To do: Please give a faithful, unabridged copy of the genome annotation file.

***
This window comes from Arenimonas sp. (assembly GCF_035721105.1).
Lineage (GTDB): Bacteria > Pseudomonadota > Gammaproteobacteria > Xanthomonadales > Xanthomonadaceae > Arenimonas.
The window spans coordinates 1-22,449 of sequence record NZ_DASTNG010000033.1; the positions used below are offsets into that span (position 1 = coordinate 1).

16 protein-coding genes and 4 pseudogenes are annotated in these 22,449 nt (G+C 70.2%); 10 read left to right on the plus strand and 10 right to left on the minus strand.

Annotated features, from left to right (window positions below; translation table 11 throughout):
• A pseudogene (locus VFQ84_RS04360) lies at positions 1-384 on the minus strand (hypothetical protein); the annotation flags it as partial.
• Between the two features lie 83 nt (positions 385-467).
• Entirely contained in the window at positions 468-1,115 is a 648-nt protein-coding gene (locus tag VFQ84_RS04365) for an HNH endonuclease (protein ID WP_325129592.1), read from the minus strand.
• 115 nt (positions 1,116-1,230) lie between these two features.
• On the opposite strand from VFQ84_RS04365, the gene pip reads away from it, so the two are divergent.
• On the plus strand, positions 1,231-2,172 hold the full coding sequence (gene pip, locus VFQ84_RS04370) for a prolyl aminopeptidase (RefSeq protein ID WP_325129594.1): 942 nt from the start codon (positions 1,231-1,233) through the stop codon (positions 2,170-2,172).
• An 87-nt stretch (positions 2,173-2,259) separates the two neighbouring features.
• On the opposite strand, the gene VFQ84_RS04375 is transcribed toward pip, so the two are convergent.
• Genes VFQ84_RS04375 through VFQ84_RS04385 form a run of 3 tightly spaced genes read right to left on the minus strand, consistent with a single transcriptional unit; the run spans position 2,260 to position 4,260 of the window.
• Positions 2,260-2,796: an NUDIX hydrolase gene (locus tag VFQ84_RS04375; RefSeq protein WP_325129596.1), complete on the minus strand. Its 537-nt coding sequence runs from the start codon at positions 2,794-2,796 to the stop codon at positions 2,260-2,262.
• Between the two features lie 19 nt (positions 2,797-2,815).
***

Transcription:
This window comes from Arenimonas sp. (assembly GCF_035721105.1).
Lineage (GTDB): Bacteria > Pseudomonadota > Gammaproteobacteria > Xanthomonadales > Xanthomonadaceae > Arenimonas.
The window spans coordinates 1-22,449 of sequence record NZ_DASTNG010000033.1; the positions used below are offsets into that span (position 1 = coordinate 1).

16 protein-coding genes and 4 pseudogenes are annotated in these 22,449 nt (G+C 70.2%); 10 read left to right on the plus strand and 10 right to left on the minus strand.

Annotated features, from left to right (window positions below; translation table 11 throughout):
• A pseudogene (locus VFQ84_RS04360) lies at positions 1-384 on the minus strand (hypothetical protein); the annotation flags it as partial.
• Between the two features lie 83 nt (positions 385-467).
• Entirely contained in the window at positions 468-1,115 is a 648-nt protein-coding gene (locus tag VFQ84_RS04365) for an HNH endonuclease (protein ID WP_325129592.1), read from the minus strand.
• 115 nt (positions 1,116-1,230) lie between these two features.
• On the opposite strand from VFQ84_RS04365, the gene pip reads away from it, so the two are divergent.
• On the plus strand, positions 1,231-2,172 hold the full coding sequence (gene pip, locus VFQ84_RS04370) for a prolyl aminopeptidase (RefSeq protein ID WP_325129594.1): 942 nt from the start codon (positions 1,231-1,233) through the stop codon (positions 2,170-2,172).
• An 87-nt stretch (positions 2,173-2,259) separates the two neighbouring features.
• On the opposite strand, the gene VFQ84_RS04375 is transcribed toward pip, so the two are convergent.
• Genes VFQ84_RS04375 through VFQ84_RS04385 form a run of 3 tightly spaced genes read right to left on the minus strand, consistent with a single transcriptional unit; the run spans position 2,260 to position 4,260 of the window.
• Positions 2,260-2,796: an NUDIX hydrolase gene (locus tag VFQ84_RS04375; RefSeq protein WP_325129596.1), complete on the minus strand. Its 537-nt coding sequence runs from the start codon at positions 2,794-2,796 to the stop codon at positions 2,260-2,262.
• Between the two features lie 19 nt (positions 2,797-2,815).